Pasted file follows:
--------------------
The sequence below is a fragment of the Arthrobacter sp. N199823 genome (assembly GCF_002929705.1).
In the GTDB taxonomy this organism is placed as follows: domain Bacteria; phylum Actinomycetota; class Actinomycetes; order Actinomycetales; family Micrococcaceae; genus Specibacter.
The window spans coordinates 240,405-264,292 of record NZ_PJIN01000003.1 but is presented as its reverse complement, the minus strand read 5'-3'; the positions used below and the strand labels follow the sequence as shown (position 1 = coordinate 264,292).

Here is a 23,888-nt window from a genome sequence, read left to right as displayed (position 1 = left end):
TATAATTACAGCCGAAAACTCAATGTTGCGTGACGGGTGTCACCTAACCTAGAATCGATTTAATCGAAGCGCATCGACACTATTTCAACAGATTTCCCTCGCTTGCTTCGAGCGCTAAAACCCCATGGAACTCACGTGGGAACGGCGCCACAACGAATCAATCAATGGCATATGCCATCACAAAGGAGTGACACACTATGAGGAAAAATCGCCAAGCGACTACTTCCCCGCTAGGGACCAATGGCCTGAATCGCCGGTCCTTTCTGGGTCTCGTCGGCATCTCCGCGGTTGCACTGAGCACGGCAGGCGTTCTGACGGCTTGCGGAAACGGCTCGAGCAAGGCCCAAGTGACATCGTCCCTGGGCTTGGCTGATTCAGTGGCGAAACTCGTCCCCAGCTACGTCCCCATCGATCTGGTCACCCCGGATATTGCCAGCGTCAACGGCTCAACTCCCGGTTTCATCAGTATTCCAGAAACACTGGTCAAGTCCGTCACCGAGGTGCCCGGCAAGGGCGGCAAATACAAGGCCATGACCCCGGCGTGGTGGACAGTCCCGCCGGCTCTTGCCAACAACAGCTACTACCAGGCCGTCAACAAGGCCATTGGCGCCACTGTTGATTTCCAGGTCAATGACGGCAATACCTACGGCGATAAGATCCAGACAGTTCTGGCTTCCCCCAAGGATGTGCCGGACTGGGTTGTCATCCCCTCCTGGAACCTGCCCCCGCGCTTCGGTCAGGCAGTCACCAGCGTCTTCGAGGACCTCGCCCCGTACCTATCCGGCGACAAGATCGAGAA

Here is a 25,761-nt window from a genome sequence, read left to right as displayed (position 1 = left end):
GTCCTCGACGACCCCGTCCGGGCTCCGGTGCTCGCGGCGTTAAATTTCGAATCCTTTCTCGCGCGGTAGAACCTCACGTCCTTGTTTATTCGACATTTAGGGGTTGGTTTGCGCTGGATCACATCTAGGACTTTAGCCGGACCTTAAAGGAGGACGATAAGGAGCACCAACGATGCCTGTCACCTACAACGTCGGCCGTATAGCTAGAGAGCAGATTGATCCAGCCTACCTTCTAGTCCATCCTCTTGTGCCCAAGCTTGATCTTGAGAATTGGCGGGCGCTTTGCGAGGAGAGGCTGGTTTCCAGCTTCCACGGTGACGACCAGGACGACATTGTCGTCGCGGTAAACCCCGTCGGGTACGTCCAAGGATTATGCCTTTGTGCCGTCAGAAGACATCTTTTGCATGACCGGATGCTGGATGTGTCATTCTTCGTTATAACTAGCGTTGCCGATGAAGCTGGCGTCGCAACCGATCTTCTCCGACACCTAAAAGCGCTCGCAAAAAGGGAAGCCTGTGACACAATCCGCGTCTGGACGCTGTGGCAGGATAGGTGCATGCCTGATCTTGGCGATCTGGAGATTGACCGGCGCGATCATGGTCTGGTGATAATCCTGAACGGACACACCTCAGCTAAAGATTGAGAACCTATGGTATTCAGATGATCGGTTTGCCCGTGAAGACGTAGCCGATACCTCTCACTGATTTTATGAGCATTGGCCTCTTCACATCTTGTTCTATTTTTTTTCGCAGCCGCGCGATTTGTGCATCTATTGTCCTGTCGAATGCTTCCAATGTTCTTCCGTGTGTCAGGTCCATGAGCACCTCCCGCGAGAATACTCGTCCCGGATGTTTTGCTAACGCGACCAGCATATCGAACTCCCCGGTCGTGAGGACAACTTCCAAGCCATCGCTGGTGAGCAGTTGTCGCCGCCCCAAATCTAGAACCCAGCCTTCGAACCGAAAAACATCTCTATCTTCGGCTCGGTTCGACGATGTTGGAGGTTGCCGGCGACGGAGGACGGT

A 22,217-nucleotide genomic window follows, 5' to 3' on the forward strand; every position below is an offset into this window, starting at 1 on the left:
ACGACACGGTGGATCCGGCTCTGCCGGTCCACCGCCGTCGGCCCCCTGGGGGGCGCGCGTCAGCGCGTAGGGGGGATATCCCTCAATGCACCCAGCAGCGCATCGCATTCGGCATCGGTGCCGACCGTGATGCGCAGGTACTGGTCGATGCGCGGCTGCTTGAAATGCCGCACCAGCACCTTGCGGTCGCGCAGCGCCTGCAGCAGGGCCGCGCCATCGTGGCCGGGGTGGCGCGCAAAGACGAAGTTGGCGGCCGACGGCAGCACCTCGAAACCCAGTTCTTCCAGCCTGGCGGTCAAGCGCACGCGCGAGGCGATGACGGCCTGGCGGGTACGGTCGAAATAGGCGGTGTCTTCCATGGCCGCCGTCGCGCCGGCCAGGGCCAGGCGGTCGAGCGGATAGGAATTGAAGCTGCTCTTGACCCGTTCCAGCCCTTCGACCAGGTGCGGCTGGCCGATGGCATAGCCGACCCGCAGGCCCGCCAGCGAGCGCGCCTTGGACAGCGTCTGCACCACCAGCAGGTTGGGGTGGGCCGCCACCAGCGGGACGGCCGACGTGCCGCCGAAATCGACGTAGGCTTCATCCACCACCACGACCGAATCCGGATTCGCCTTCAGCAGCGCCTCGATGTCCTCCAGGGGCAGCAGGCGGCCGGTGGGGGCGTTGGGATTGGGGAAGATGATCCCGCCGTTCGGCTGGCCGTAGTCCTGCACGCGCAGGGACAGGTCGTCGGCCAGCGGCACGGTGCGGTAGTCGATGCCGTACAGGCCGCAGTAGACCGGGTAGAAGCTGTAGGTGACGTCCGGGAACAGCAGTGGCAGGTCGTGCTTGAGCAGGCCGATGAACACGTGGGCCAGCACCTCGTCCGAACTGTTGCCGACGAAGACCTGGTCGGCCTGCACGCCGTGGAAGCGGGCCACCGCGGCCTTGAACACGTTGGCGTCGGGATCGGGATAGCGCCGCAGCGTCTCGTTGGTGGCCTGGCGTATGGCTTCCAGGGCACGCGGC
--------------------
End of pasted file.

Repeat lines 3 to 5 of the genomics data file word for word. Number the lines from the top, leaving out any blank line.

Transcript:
The window spans coordinates 240,405-264,292 of record NZ_PJIN01000003.1 but is presented as its reverse complement, the minus strand read 5'-3'; the positions used below and the strand labels follow the sequence as shown (position 1 = coordinate 264,292).

Here is a 23,888-nt window from a genome sequence, read left to right as displayed (position 1 = left end):
TATAATTACAGCCGAAAACTCAATGTTGCGTGACGGGTGTCACCTAACCTAGAATCGATTTAATCGAAGCGCATCGACACTATTTCAACAGATTTCCCTCGCTTGCTTCGAGCGCTAAAACCCCATGGAACTCACGTGGGAACGGCGCCACAACGAATCAATCAATGGCATATGCCATCACAAAGGAGTGACACACTATGAGGAAAAATCGCCAAGCGACTACTTCCCCGCTAGGGACCAATGGCCTGAATCGCCGGTCCTTTCTGGGTCTCGTCGGCATCTCCGCGGTTGCACTGAGCACGGCAGGCGTTCTGACGGCTTGCGGAAACGGCTCGAGCAAGGCCCAAGTGACATCGTCCCTGGGCTTGGCTGATTCAGTGGCGAAACTCGTCCCCAGCTACGTCCCCATCGATCTGGTCACCCCGGATATTGCCAGCGTCAACGGCTCAACTCCCGGTTTCATCAGTATTCCAGAAACACTGGTCAAGTCCGTCACCGAGGTGCCCGGCAAGGGCGGCAAATACAAGGCCATGACCCCGGCGTGGTGGACAGTCCCGCCGGCTCTTGCCAACAACAGCTACTACCAGGCCGTCAACAAGGCCATTGGCGCCACTGTTGATTTCCAGGTCAATGACGGCAATACCTACGGCGATAAGATCCAGACAGTTCTGGCTTCCCCCAAGGATGTGCCGGACTGGGTTGTCATCCCCTCCTGGAACCTGCCCCCGCGCTTCGGTCAGGCAGTCACCAGCGTCTTCGAGGACCTCGCCCCGTACCTATCCGGCGACAAGATCGAGAA